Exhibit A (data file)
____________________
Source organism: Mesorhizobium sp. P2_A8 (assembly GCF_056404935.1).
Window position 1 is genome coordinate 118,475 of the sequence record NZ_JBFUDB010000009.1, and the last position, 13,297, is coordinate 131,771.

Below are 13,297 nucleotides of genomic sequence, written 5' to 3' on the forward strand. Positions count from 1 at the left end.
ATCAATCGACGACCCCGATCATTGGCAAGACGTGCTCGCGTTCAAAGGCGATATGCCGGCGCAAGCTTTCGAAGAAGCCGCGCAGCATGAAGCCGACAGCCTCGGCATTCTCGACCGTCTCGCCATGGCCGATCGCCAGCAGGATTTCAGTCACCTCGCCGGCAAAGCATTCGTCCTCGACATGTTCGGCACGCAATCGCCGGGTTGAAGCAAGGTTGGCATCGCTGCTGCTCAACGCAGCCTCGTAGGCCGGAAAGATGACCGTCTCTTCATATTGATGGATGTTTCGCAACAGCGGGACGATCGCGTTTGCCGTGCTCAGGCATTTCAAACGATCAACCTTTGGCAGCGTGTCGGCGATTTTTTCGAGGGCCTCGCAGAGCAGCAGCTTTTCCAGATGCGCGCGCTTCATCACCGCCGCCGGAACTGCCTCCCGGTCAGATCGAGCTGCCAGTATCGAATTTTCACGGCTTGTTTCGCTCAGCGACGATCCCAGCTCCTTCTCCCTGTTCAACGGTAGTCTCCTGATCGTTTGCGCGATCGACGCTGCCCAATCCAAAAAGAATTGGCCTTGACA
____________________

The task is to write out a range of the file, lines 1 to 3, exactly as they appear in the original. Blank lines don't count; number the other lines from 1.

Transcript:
Source organism: Mesorhizobium sp. P2_A8 (assembly GCF_056404935.1).
Window position 1 is genome coordinate 118,475 of the sequence record NZ_JBFUDB010000009.1, and the last position, 13,297, is coordinate 131,771.

Below are 13,297 nucleotides of genomic sequence, written 5' to 3' on the forward strand. Positions count from 1 at the left end.